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Grenada: an introvert's island (with plenty of action when you want it)

Grand Anse Beach with turquoise waters and green hillsides in the distance
Rondel Holder
Par Rondel Holder22 déc. 2022 Temps de lecture : 3 minutes

If you've already ticked the Caribbean's most popular islands off your travel to-do list, now's the time to go deeper and explore some of its lesser-known corners. Grenada, for example, remains a largely undiscovered gem, and that's why I like it. My mother’s side of the family is from there, so every year I get to spend leisurely afternoons lounging on the island's sugar-white sand, going for dips in the cerulean water, and exploring the area's rainforest and cascading waterfalls (there are 18 of them). The island's lively rhythm is easy to get into and it's relatively painless to fly there with major airlines going non-stop from Miami, New York, and Atlanta. So if you manage to go (and I'm all for it, can you tell?), here's the good stuff to put on your list.

A stretch of sand all to yourself

It's hard to think of a place you can stroll freely on a beach for hours without seeing a soul, but it's possible in Grenada. There's the secluded Black Bay Beach down a narrow path near the town of Concord, the gorgeous Levera Beach with tiny green islands within view from the shore, the crescent-shaped La Sagesse on the southeast coast, and many more. Really, it's the perfect vacation for nature lovers, with plenty of wide open spaces and untrammeled landscape. Take any hike, and you'll likely stumble onto a small waterfall that you'll have all to yourself.

Snorkeling, mud baths, and underwater sculptures

Underwater sculpture of people in circle holding hands
Underwater Sculpture Park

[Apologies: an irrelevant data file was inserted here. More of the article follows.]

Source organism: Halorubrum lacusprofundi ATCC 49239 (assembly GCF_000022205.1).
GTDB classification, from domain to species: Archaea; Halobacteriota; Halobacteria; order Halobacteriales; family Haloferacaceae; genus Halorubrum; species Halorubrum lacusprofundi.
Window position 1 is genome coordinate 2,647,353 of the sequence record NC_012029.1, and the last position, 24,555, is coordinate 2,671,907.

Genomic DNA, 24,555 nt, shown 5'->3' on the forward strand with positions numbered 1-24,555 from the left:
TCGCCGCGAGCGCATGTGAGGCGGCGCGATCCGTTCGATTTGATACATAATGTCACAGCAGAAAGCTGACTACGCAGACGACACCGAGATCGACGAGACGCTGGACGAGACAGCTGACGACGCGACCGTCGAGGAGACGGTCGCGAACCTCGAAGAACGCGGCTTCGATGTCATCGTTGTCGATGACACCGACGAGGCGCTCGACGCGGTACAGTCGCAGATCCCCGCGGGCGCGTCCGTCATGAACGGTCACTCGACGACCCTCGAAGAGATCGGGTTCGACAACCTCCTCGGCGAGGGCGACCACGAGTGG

You could spend your entire vacay hiding out with a book and solo hiking, but the island's got plenty of action if you want it. My recs: Sign up for an island tour with Royalty Taxi and Tours to check out the waterfalls, beaches, sulphur springs, and mud baths. Then refuel with lunch at Belmont Estate, a working plantation that dates back to the 17th century. You can't go wrong with the traditional callaloo soup and papaya salad followed by the homemade ice cream. Of my 10+ trips to Grenada, I only recently discovered the black-sand Cove Beach (which is only accessible by water). It's absolutely stunning and worth the catamaran ride there. Other musts: a snorkel or dive to see the underwater sculpture park, the first in the Caribbean; a hike to Welcome Stone for incredible island views; and sunset drinks at the treehouse-style bar Annandale Falls.

The dish to try

You may have heard Grenada called the Spice Island and there's a reason for it. The landscape is overflowing with nutmeg, cinnamon, and clove, and the soil is so fertile you can pretty much grow any fruit and vegetable. A lot of what's cultivated here you can find in the national dish Oil Down, a one-pot stew of meat or seafood with dumplings, breadfruit, callaloo, and other veggies seasoned in coconut milk. You'll see it on menus everywhere but my two favorite places to try it are True Blue Bay Resort and Patrick’s Local Homestyle Cooking.

Got to bring home

Leave enough room in your suitcase for swimsuits and resort wear from Grenadian-American designer Fe Noel (her label has been spotted on Beyoncé, Gabrielle Union, and Katy Perry). Get your own at the boutique at Silversands resort or online at fenoel.com.

The hotel I love

Just 15 minutes from the airport, Spice Island Beach Resort is a luxury all-inclusive with villas (some with private pools) and beachfront suites on the island’s best-known stretch of Grand Anse. The property first opened in 1961 and is one of the few Black-owned hotels on the island (it reopened last October after being closed for 19 months). Sure, it's a splurge, but the service and vibe are so next-level that it's worth every penny if you can swing it.

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